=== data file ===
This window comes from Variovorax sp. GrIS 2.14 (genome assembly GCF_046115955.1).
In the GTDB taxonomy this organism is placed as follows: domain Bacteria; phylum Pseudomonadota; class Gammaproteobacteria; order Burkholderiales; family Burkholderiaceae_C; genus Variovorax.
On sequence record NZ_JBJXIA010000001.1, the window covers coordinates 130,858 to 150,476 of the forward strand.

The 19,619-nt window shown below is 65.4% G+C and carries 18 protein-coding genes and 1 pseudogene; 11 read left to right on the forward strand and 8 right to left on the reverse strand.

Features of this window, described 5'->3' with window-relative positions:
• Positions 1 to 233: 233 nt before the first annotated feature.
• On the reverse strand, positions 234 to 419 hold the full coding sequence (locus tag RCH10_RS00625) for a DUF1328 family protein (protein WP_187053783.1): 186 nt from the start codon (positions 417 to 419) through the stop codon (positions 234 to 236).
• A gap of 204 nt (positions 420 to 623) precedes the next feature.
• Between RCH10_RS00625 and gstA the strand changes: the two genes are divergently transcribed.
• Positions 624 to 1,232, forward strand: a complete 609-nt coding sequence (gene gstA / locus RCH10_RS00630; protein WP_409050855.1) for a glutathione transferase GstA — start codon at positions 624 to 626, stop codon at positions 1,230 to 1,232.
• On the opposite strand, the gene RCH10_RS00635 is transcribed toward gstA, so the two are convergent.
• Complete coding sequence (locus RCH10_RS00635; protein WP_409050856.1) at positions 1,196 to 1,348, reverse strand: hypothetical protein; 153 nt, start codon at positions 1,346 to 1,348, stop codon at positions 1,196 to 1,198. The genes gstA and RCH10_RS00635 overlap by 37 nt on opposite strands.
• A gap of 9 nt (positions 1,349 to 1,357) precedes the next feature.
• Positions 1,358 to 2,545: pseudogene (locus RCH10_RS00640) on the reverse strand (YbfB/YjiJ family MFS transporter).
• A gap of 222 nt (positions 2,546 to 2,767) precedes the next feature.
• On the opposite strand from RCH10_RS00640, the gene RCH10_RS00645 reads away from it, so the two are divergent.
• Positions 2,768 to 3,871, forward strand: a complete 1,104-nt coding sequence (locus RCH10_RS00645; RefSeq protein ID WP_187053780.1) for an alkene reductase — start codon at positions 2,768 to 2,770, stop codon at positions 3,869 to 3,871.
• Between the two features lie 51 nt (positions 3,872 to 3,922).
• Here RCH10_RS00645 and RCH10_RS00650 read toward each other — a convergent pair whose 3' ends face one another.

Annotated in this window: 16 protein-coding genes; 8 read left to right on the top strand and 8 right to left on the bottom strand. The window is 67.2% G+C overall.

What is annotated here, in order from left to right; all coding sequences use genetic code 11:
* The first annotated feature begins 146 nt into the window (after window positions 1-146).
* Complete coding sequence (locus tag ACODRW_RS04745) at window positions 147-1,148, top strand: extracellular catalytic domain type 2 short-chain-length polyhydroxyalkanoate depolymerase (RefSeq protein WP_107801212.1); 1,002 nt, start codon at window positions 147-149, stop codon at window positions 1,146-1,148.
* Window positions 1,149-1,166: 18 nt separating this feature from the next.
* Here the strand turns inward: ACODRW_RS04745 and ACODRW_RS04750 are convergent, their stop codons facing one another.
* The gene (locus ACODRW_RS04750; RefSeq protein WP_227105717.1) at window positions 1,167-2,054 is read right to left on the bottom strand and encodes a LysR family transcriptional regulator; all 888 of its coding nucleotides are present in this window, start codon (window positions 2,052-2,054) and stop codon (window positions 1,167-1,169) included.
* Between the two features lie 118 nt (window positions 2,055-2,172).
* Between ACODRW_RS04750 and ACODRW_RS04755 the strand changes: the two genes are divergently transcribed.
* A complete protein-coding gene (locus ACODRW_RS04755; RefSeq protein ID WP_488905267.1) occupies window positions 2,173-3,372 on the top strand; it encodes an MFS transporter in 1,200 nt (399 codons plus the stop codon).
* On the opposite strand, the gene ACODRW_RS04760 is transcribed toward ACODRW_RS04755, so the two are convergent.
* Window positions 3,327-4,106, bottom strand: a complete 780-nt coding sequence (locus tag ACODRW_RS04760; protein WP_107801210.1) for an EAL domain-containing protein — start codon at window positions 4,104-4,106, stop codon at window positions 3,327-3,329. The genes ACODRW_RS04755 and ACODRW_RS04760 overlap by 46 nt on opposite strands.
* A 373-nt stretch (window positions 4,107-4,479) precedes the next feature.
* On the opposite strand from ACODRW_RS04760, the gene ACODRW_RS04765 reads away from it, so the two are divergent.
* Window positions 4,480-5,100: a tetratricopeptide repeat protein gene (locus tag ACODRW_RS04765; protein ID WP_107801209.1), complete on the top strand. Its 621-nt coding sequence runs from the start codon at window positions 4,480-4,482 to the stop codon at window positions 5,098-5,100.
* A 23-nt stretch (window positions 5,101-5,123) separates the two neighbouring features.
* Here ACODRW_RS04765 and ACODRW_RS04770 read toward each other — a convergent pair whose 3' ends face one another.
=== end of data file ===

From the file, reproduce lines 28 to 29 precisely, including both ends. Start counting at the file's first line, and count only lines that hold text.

* Between ACODRW_RS04750 and ACODRW_RS04755 the strand changes: the two genes are divergently transcribed.
* A complete protein-coding gene (locus ACODRW_RS04755; RefSeq protein ID WP_488905267.1) occupies window positions 2,173-3,372 on the top strand; it encodes an MFS transporter in 1,200 nt (399 codons plus the stop codon).